The division, which is headed by the former director of the Innocence Project New Orleans, also cited a statistical analysis offered by defense attorneys Michael Admirand and Patrick Mulvaney, of the Southern Center for Human Rights. Those lawyers said that in the six months leading up to Jabari Williams’ trial, New Orleans prosecutors used 78% of their discretionary strikes against Black prospective jurors, at a rate more than three times that of White people.



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Additionally, the defense lawyers cited a math professor’s claim that there was only a 1-in-1,000 chance of striking so many Black jurors at Williams’ trial at random.

Prosecutors said they haven’t made contact with Gonzales’ relatives, who live in Honduras except for a nephew who hasn’t been located.

Williams, now 30, has been remanded from prison to the New Orleans jail.

The developments this week touched on two criminal justice system leaders who were frequent targets for Jason Williams during his campaign: Leon Cannizzaro and Keva Landrum.

Last year Williams promised that he would root out wrongful convictions, and in a lengthy statement, he blasted “the previous administration” for its handling of the trial.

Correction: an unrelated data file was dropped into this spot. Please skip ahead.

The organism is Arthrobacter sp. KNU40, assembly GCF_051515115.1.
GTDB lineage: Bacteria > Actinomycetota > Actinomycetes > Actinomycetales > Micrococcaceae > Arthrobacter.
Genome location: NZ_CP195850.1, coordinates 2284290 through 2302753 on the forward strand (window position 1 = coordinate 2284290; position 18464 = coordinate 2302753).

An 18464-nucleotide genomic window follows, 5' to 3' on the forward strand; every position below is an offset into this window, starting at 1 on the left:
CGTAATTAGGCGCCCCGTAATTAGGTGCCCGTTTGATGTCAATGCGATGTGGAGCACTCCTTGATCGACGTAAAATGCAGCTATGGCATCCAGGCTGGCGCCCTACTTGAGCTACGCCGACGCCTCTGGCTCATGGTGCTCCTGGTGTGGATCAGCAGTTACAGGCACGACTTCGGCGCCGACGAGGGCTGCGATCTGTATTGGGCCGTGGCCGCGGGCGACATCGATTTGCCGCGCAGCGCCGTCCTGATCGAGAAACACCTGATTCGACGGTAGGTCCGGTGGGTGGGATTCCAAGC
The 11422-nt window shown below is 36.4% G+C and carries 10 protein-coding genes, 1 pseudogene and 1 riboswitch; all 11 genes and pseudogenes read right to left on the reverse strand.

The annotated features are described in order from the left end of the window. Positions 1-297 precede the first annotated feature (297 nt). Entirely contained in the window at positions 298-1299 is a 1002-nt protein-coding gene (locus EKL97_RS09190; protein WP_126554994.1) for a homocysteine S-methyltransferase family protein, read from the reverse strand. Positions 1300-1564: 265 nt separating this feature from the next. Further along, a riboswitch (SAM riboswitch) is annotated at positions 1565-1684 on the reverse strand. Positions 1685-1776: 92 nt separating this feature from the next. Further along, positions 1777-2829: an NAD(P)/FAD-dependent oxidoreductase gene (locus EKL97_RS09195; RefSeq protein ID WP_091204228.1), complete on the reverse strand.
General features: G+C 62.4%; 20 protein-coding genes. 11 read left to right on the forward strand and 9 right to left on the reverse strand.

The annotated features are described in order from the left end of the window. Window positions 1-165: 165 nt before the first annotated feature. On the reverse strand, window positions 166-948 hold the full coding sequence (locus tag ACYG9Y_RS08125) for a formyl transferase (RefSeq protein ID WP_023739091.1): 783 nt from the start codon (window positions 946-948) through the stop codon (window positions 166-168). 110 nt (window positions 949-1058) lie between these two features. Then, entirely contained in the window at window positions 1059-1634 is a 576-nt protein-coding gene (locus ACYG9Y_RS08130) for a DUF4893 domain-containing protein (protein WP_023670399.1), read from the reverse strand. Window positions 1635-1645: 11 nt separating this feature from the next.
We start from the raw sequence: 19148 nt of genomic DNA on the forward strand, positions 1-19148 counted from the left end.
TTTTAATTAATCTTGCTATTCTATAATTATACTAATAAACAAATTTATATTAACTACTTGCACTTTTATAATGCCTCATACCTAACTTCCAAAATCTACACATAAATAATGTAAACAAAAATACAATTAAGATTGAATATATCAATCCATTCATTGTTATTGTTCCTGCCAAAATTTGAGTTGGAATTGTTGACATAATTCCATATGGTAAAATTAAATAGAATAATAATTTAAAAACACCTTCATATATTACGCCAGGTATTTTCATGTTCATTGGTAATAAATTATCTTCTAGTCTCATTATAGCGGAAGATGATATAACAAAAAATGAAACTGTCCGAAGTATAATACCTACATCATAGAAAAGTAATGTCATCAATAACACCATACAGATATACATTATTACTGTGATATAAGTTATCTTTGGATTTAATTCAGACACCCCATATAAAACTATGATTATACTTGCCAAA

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“When prosecutors use discriminatory practices, it serves no one, especially not the victims and their families,” he said. “My administration is committed to building trust and partnerships between the community and the DA’s Office. Together, we will achieve this through transparency, speaking truth, and correcting the sins of the past.”

But Cannizzaro has accused Williams of allowing convictions to be overturned for political reasons.

“No court, all the way up to the U.S. Supreme Court, ever found racial discrimination in the jury selection process of this case,” Cannizzaro said in a statement. “This DA’s office took it upon itself to manipulate the ruling of the Supreme Court in order to further its own personal agenda at the expense of the victim’s family and public safety.”

Meanwhile, Williams didn’t mention Landrum by name, but her handling of the case drew attention during their contest for district attorney last year. Landrum went to work for a local law firm after her defeat, and was recently nominated to serve as U.S. Attorney in New Orleans.